Recently, The Mayapple School moved over the mountain from its original home in historic Newport in Giles County to Blacksburg, Virginia. We were pushed out of Newport by The Mountain Valley Pipeline, a 300+ mile long, 42” diameter, high-pressure natural gas transmission line that is being built right behind our (now former) school building. Being within the “blast zone,” of this pipeline means that should an accident occur, the results would not include survival. So, we left.
This was not a simple move. As a nature-based preschool, we deliberately design our program to nourish a connection to wild places; the development of a love for nature is at our forefront. Last spring, construction within sight of our school began, and the results were devastating. In two days, a wide swath of mountainside was hastily cleared, fallen trees lying one upon another in what seemed like senseless destruction. Clouds of smoke billowing from fires set nearby added to the sense of disaster, war declared on the earth we live on. Construction upstream turned Greenbrier Creek from clear to muddy, then back again. Each new proof of construction seemed like an assault.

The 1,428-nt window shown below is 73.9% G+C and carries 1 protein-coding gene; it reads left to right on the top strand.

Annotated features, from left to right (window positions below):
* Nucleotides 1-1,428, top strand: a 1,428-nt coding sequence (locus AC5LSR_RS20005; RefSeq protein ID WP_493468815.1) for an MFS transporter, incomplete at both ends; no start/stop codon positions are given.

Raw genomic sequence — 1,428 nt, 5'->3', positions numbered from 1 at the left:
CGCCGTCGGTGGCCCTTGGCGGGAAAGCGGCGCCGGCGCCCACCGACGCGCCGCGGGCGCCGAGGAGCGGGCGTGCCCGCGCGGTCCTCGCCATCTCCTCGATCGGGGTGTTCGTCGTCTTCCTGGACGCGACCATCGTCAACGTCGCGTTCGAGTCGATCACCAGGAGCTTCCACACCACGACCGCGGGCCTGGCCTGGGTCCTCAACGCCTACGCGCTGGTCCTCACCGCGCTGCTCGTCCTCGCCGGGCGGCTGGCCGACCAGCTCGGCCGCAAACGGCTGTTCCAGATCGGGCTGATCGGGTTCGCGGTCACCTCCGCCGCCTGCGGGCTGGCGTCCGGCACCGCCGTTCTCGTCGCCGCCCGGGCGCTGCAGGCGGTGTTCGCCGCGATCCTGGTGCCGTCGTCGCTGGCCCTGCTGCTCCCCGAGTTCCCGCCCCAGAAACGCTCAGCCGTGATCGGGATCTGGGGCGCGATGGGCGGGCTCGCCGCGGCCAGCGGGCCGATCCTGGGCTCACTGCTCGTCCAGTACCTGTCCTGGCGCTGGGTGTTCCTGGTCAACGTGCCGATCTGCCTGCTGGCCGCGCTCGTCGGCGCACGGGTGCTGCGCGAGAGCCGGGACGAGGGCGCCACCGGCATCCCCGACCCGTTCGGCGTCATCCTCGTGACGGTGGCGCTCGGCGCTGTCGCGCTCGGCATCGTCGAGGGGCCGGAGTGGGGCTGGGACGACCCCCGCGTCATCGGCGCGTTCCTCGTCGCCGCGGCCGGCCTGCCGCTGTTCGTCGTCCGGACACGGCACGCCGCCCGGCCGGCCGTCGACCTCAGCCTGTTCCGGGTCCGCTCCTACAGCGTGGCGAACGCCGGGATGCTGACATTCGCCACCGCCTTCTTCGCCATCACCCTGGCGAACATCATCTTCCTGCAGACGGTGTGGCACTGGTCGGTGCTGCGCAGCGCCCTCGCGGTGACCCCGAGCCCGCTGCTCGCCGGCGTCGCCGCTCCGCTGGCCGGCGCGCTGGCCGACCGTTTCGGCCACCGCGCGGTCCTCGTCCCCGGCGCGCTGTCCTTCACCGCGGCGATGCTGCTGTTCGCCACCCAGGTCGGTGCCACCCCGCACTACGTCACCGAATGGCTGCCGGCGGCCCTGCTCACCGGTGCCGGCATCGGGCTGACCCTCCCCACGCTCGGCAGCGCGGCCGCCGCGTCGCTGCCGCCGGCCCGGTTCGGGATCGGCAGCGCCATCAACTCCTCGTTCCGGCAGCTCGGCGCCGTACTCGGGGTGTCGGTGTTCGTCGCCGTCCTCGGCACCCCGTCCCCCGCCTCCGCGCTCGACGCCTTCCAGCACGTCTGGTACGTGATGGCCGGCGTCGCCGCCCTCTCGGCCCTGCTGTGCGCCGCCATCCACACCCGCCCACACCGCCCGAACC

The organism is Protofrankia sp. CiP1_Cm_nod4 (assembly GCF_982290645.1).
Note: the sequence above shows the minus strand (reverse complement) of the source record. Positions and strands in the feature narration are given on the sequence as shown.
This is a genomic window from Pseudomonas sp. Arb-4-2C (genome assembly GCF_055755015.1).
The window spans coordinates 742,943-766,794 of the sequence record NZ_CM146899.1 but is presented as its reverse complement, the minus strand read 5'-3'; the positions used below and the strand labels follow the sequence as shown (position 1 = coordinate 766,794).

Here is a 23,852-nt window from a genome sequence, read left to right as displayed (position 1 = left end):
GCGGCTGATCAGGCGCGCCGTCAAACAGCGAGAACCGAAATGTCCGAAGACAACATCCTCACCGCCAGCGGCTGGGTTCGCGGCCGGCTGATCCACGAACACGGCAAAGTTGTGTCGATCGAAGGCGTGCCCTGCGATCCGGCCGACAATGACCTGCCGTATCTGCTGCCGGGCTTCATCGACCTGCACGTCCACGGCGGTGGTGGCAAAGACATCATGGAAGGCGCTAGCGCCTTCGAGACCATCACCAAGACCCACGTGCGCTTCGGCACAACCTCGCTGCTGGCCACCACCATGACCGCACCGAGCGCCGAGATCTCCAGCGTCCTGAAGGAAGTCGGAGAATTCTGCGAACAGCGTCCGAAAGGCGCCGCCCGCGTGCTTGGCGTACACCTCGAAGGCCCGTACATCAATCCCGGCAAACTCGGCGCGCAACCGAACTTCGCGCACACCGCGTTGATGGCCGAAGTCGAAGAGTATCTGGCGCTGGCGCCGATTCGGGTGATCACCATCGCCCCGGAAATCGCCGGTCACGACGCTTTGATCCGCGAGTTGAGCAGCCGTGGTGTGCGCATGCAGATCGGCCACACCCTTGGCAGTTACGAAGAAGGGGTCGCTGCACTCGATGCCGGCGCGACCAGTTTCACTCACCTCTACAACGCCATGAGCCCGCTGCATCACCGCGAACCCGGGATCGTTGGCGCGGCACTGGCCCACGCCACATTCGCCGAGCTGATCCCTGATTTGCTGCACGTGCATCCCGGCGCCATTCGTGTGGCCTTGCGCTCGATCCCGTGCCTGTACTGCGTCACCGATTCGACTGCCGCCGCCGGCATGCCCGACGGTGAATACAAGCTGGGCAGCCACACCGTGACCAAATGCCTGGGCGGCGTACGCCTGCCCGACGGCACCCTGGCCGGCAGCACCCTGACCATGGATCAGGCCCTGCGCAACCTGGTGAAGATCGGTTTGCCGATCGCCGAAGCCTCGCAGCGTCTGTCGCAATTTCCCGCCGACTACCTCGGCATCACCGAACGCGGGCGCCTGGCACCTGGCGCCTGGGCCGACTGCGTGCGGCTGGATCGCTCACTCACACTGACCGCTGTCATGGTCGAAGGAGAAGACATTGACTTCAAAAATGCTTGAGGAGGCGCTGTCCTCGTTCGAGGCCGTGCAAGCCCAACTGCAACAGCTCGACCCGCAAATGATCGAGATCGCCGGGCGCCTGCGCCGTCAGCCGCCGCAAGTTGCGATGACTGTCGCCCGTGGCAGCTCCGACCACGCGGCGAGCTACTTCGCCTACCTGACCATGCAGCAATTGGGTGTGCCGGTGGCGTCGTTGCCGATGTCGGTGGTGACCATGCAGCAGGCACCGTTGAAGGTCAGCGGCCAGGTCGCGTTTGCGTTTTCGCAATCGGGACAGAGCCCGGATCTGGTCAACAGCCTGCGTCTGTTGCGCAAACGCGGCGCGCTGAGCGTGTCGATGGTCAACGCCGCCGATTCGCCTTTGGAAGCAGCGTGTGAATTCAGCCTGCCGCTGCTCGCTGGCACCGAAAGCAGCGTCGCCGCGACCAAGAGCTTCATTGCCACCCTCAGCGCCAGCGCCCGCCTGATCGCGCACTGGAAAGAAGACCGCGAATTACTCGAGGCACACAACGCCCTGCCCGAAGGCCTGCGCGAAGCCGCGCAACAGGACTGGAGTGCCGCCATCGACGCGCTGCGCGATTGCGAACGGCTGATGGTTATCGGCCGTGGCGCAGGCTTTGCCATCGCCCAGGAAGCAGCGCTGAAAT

As a teacher, I knew I had a responsibility to my students who had so come to love “their” forest. We had created a culture where students saw themselves as creators, protagonists of their own story. Even when the students became interested in flying, I never told them, “You can’t fly.” Instead we delved into some of the ways people have been captured by the imagination of flight for centuries past, from kites to drones, and we flew through this experience. When students told me they couldn’t climb up a steep hill, my exact words of encouragement were: “You can do hard things.” With this attitude, students set about trying to solve this latest problem with ideas like: What if we built a fence around the trees… What if we told them we loved the trees and we don’t want them to cut them down… What if we plant some more… What if we told them they could cut six trees but they had to leave the rest…. It was heartbreaking to hear them ask “Why?” in such a way that you knew no answer could be good enough.
Like other early childhood environmental educators, at The Mayapple School educators subscribe to the philosophy that children first need opportunities to love the Earth before being asked to save it. Telling a young child about burning rainforests and other acts of mass destruction creates a sense of hopelessness and ultimately disconnect, as smart children (and they are all smart) realize that turning off the light when they leave the room and using cloth grocery bags is not, in fact, going to save the world. When Mayapple students were forced to witness first-hand environmental destruction of places they loved, I didn’t know how to make it OK for them, and I felt like a failure. When story time was interrupted by the buzz of chainsaws followed by the thud of a tree… again and again… I truly did not know what to tell the children.